Editor's Note: Jody P. Lulich, DVM, PhD, Dipl. ACVIM, is the co-director of The Minnesota Urolith Center and professor of
Veterinary Internal Medicine at the University of Minnesota.
DVM: Tell us about The Minnesota Urolith Center.
Lulich: Dr. Carl Osborne started The Center 30 years ago. He had an idea: "War Against Urolithiasis," to offer veterinarians free
urolith analysis, and in return, get vital information to improve patient care. He was right on track. In the early years,
The Center analyzed only several hundred stones a year. Today, we receive uroliths from more than 60,000 animals annually
and from all over the world. The Center is supported in part by an educational gift from Hill's Pet Nutrition.
In our work, we incorporate a team approach in which veterinarians, clients, graduate students, grant organizations, and everyone
strives to make a difference in the lives of pets and their owners. We have a mission at The Urolith Center: To make surgical
removal of stones a mere historical fact.
DVM: How prevalent are urolith-related disorders in the pet population?
Lulich: While there are no accurate numbers, we estimate 2% to 4% of the pet population globally either have or had stones.
DVM: Are certain types of uroliths more common now than in the past?
Lulich: Yes. Calcium oxalate stones, for example, are more prevalent now than two decades ago, that is, if our workload at The Urolith
Center is any indication. We think the reason is multifactorial, with nutritional supplements, medications and breed popularity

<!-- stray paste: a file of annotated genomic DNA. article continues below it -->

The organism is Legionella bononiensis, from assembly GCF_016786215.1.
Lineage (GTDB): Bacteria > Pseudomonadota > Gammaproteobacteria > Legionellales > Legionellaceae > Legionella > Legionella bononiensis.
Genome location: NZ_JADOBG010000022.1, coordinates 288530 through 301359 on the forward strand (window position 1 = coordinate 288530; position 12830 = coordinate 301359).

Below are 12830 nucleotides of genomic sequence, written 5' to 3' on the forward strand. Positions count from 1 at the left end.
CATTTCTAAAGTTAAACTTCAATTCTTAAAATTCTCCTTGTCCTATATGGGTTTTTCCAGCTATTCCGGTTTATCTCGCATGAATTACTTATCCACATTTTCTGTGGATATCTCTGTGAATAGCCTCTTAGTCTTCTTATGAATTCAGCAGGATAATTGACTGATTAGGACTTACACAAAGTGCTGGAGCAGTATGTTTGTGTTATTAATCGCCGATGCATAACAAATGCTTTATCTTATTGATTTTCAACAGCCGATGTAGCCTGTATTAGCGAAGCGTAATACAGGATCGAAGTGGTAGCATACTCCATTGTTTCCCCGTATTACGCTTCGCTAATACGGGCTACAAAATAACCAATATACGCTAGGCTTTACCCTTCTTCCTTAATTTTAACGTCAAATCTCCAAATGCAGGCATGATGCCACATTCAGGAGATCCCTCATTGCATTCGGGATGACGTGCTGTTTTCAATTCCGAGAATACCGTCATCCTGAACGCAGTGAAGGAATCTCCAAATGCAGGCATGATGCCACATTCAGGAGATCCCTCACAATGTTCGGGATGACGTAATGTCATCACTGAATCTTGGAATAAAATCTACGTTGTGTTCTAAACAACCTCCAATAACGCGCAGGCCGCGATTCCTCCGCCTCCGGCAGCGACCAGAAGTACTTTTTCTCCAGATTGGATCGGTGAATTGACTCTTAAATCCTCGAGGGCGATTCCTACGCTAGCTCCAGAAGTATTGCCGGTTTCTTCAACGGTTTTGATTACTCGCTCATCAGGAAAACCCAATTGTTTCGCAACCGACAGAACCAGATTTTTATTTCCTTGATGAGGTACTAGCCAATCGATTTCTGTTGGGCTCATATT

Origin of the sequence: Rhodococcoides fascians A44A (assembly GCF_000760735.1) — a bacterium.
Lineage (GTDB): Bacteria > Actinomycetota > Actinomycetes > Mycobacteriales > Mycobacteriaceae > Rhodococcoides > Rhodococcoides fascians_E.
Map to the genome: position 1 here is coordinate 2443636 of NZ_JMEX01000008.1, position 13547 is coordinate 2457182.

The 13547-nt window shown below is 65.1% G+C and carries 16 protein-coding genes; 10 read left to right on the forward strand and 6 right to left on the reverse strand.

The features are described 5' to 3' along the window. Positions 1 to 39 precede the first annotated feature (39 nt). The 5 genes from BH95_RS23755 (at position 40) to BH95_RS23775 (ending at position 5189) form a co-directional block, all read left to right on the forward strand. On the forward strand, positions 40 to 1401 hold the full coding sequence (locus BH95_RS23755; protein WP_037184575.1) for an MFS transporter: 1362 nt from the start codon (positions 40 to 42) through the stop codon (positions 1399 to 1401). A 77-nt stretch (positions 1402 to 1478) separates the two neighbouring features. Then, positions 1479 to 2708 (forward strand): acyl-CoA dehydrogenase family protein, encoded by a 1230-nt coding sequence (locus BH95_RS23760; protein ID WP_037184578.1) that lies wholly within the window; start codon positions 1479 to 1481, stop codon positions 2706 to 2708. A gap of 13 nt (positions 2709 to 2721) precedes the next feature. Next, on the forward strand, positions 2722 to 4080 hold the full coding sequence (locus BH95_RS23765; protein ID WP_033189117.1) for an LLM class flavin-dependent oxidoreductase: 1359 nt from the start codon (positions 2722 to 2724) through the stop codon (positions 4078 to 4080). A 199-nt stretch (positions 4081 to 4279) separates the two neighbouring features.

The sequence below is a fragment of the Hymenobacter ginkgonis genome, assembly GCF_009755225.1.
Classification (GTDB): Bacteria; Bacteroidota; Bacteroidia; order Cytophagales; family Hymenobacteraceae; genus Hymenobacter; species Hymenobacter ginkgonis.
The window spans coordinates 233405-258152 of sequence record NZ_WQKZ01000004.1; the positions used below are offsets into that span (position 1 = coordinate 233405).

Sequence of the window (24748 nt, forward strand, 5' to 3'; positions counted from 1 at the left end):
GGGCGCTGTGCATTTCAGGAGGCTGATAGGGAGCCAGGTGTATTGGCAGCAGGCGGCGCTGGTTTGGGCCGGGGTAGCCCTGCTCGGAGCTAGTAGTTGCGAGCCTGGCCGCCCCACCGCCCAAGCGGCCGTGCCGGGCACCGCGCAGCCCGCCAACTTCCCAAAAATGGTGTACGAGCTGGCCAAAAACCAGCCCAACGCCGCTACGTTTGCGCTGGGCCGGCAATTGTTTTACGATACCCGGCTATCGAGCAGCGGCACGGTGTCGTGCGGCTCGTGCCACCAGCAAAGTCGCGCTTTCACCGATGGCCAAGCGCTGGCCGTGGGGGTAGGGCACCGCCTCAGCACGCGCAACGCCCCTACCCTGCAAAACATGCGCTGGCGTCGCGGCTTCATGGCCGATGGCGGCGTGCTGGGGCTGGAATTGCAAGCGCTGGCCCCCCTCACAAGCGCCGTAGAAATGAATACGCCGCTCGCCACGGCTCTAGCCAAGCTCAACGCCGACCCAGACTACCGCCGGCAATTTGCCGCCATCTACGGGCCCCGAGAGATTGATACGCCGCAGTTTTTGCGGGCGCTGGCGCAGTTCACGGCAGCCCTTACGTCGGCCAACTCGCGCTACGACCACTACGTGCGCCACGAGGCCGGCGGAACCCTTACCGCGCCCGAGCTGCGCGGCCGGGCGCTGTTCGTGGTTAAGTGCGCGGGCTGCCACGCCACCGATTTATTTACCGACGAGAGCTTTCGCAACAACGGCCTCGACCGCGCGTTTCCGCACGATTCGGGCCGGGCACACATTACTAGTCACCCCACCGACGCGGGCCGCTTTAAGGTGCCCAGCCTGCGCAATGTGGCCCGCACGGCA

coming into play.
DVM: What seem to be the most difficult types of uroliths to treat and why?
Lulich: Calcium oxalate is tough to treat because there's no consensus on the underlying causes and risk factors. Currently, we can't
dissolve them, and prevention strategies aren't 100-percent effective.
DVM: What advice can you offer veterinarians and pet owners who want to use nutrition to improve management of urolith-related
disorders or decrease the risk for recurrence?
Lulich: We tell veterinarians that pets urinate what they eat. Nutrition plays a big part in the solution. We recommend food with
high water content, which makes the urine less concentrated. For animals recovering from calcium oxalate stones, owners should
avoid feeding foods with high calcium and oxalate and other ingredients that promote calcium and oxalate excretion.
DVM: Have you found any evidence of medications causing urolithiasis in animals?
Lulich: It's interesting that we see stones composed of 100-percent antibiotic. Administration of allopurinol, a drug to treat urate
stones, can contribute to xanthine stones. It's important for veterinarians submitting stones to let us know the medications
and diet animals were receiving when the stone was diagnosed.
DVM: Are certain breeds most at risk for urolithiasis?
Lulich: It depends on the stone type, of course. But for calcium oxalate, six dog breeds are at greatest risk: miniature schnauzer,
miniature poodle, bichon frise, lhasa apso, shih tzu and Yorkshire terrier. Struvite stones primarily form in female dogs.
DVM: Any updates about the melamine and cyanuric acid problem we saw a few years ago, or has that problem been mostly resolved?
Lulich: It's unfortunate that several dishonest suppliers knew tainted ingredients were in not only pet foods but also in human food.
It's unlikely we'll see this problem again since pet food manufacturers are more diligent.